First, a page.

Secondary market issuance: A company may seek to sell a block of equity held by existing shareholders on a public exchange or another public market. Secondary offerings are often made by firms to raise new capital. These shares are often offered in connection with debt offerings, to reduce the average cost of the debt and make it more attractive to investors. The shares issued in a secondary offering may be publicly traded, although this is not required. They may also be sold for cash, for other securities, or other assets of the firm, such as inventory.



Initial public offering (IPO): A company must register its securities before it can sell them on an exchange or directly to investors outside of an IPO. This process is referred to as underwriting, and the securities issued in an IPO are said to be “underwritten.” The underwriters provide capital for the firm, compensate the issuer for each security, and sell and distribute a portion of these securities as part of an overall public offering. Many investment banks specialize in investment banking activities for initial public offerings. This can include seeking out investors on behalf of the company issuing stock (primary distribution) or assisting existing shareholders to liquidate their holdings (secondary distribution).

Major Investment Banking Firms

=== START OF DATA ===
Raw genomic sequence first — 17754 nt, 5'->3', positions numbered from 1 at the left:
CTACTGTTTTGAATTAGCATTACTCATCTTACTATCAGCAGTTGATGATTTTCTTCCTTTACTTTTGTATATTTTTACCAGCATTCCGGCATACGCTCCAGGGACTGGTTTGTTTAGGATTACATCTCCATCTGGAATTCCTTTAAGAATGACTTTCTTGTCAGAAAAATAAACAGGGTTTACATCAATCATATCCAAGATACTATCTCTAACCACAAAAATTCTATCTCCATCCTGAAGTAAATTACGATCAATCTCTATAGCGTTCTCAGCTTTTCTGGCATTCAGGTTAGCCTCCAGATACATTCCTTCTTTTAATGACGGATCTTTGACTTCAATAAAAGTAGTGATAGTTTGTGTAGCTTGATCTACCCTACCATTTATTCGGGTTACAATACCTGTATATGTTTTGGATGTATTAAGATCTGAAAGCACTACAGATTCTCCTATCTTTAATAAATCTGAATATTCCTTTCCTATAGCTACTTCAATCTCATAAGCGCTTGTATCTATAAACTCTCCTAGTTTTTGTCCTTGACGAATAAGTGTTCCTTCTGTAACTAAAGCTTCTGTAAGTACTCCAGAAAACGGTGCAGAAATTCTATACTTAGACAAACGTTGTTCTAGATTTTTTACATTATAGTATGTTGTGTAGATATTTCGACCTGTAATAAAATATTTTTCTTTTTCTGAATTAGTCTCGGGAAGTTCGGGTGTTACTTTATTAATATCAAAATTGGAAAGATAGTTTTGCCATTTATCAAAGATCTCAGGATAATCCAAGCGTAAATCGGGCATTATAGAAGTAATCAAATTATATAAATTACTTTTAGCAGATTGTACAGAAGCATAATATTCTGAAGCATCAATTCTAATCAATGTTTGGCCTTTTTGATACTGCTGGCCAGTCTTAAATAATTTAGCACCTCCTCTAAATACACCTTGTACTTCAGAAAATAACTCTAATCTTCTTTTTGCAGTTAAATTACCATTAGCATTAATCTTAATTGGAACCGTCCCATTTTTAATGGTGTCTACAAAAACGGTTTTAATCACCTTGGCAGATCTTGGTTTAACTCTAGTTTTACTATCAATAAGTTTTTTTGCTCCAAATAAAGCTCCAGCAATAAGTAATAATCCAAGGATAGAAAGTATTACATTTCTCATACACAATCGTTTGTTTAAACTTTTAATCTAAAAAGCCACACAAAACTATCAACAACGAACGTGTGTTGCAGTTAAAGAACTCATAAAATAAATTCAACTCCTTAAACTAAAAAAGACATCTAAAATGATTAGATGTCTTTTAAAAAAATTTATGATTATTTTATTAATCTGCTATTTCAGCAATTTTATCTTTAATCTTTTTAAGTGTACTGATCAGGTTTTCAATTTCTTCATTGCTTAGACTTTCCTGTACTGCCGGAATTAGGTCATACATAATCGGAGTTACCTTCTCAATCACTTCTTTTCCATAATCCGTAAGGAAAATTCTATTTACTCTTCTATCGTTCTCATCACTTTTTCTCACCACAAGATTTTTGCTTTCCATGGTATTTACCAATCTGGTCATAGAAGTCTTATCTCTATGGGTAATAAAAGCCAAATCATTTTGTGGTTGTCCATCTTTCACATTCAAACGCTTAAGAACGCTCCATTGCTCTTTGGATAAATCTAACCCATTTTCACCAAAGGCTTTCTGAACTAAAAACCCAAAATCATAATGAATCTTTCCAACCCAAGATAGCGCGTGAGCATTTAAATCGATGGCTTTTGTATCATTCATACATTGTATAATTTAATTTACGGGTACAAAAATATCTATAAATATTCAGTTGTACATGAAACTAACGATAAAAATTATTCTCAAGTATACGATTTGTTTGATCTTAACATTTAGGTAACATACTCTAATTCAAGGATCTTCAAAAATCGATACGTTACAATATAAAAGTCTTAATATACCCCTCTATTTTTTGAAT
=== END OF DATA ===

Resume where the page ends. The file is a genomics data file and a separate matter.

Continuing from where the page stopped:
Barclays PLC (London): Barclays Capital provides research and investment banking services, including primary distribution of equity, debt, and derivative products in Europe, Asia, and the Americas. It is a subsidiary of Barclays PLC (London). The firm has invested in several firms including Affleck Media Group (Ireland), AIM Financial Services Group (Ireland), Aeris Capital Holdings Limited (Hong Kong), and GEC Altran plc (United Kingdom).

 

Citigroup Inc (New York City): Citigroup Inc is a financial services holding company. Its subsidiaries, which are engaged in banking, include Citibank, N.A. The company offers deposit and credit products to businesses and individuals; and loans to individuals primarily through its consumer finance group, as well as its auto lending business. It also offers capital markets services to corporate, governmental, institutional, and individual clients.

 

Coutts & Co (London): Coutts is a banking group that includes leading private banks in London and the Channel Islands, with offices around the world including New York City, Geneva, Zurich, and Singapore. Coutts & Co makes investment banking, corporate finance, liquidity management, restructuring, and life sciences services available to British companies and institutions. Examples include financial restructuring on a global basis for SMEs and medium-sized corporations; investment in start-up companies through pre-IPO equity or senior debt financing; corporate finance in London and New York; acquisitions, divestitures, joint ventures, and capital raising.

 

Credit Suisse First Boston (New York City): Credit Suisse First Boston Inc provides research services to institutions, companies, and governments. In addition, Credit Suisse First Boston provides investment banking and corporate finance services to clients including equity capital markets; debt capital markets; mergers and acquisitions; equity joint ventures; mezzanine financing; and global private equity sales. The firm has numerous affiliates around the globe including New York City was established in 1984.

 

HSBC (London): HSBC Holdings plc is a global wealth management business with approximately 180 offices in over 70 markets. The world’s largest bank by market value, it has operations in over 100 countries and territories.